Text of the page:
The Twelve Huntsmen


The Twelve Huntsmen

"The Twelve Huntsmen" is a German fairy tale collected by the Brothers Grimm as tale number 67 in their "Grimm's Fairy Tales". Andrew Lang included it in "The Green Fairy Book".

It is Aarne-Thompson type 884, the forsaken fiancée. Other tales which include this type as part of their plot are "The True Bride", "The Two Kings' Children", and "Sweetheart Roland".

ynopsis

A prince was betrothed to a maiden he loved. He was summoned back to his father's deathbed and was so grief-stricken that he promise to marry as his father wished, to a neighboring princess. Then, as king, he felt bound by his promise. His fiancee heard of it and asked her father for eleven maidens who looked exactly like her. They dressed as huntsmen and went to court.

The king had a lion who knew everything. It told him that the huntsmen were women, and to test them by putting down peas: a man's firm step would crush them, while a woman's would make them roll. The maiden heard this and warned her companions to step firmly. Then the lion said that he should put spinning wheels in the room, and their interest would betray them, but the maiden learned of it and warned her companions.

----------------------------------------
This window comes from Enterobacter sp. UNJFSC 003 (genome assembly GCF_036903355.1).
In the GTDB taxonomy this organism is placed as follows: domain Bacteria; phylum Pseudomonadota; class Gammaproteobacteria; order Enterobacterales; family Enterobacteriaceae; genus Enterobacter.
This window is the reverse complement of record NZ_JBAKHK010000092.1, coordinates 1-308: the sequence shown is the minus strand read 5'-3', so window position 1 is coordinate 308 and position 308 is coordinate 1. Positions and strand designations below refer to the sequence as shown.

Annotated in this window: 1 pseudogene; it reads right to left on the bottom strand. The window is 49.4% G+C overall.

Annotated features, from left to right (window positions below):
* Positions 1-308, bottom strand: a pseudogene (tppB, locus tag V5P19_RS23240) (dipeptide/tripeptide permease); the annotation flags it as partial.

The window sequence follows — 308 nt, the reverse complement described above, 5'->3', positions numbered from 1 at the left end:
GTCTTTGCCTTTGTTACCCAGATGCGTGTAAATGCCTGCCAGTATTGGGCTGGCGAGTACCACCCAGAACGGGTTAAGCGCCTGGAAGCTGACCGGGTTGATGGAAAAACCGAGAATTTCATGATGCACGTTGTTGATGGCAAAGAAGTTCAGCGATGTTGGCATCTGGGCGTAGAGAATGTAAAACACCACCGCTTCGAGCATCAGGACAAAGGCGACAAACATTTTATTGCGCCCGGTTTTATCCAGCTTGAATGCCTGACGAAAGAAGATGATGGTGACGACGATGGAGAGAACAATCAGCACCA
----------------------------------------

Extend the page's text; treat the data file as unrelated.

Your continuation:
One day, the new bride approached. The maiden fainted. The king, fearing a faithful servant had fallen ill, came to her aid and found the ring he had given her. He dismissed the new bride and married the old one, and restored the lion to favor because it had seen the truth.

External links

* [http://www.pitt.edu/~dash/grimm067.html "The Twelve Huntsmen"]


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